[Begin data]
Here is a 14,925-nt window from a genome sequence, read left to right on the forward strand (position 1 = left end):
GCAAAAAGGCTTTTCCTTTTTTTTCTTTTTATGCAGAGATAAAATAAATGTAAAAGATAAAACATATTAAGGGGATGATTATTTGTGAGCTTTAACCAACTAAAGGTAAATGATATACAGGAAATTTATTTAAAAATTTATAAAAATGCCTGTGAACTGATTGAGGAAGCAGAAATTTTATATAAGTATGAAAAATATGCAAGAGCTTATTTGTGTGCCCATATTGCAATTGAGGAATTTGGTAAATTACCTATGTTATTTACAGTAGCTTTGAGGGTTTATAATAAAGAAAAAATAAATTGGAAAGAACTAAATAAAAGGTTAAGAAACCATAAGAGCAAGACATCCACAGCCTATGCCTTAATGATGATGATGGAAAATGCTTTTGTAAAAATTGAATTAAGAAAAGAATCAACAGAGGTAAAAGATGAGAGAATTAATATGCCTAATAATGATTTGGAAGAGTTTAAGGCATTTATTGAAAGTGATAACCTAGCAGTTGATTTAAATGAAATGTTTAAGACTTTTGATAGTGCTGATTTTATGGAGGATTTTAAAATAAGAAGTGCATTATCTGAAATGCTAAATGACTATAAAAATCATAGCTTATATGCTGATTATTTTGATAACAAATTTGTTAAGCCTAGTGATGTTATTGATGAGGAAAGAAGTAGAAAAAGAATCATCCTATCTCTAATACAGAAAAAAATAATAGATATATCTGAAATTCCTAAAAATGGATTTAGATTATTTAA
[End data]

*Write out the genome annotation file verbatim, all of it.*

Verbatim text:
Here is a 14,925-nt window from a genome sequence, read left to right on the forward strand (position 1 = left end):
GCAAAAAGGCTTTTCCTTTTTTTTCTTTTTATGCAGAGATAAAATAAATGTAAAAGATAAAACATATTAAGGGGATGATTATTTGTGAGCTTTAACCAACTAAAGGTAAATGATATACAGGAAATTTATTTAAAAATTTATAAAAATGCCTGTGAACTGATTGAGGAAGCAGAAATTTTATATAAGTATGAAAAATATGCAAGAGCTTATTTGTGTGCCCATATTGCAATTGAGGAATTTGGTAAATTACCTATGTTATTTACAGTAGCTTTGAGGGTTTATAATAAAGAAAAAATAAATTGGAAAGAACTAAATAAAAGGTTAAGAAACCATAAGAGCAAGACATCCACAGCCTATGCCTTAATGATGATGATGGAAAATGCTTTTGTAAAAATTGAATTAAGAAAAGAATCAACAGAGGTAAAAGATGAGAGAATTAATATGCCTAATAATGATTTGGAAGAGTTTAAGGCATTTATTGAAAGTGATAACCTAGCAGTTGATTTAAATGAAATGTTTAAGACTTTTGATAGTGCTGATTTTATGGAGGATTTTAAAATAAGAAGTGCATTATCTGAAATGCTAAATGACTATAAAAATCATAGCTTATATGCTGATTATTTTGATAACAAATTTGTTAAGCCTAGTGATGTTATTGATGAGGAAAGAAGTAGAAAAAGAATCATCCTATCTCTAATACAGAAAAAAATAATAGATATATCTGAAATTCCTAAAAATGGATTTAGATTATTTAA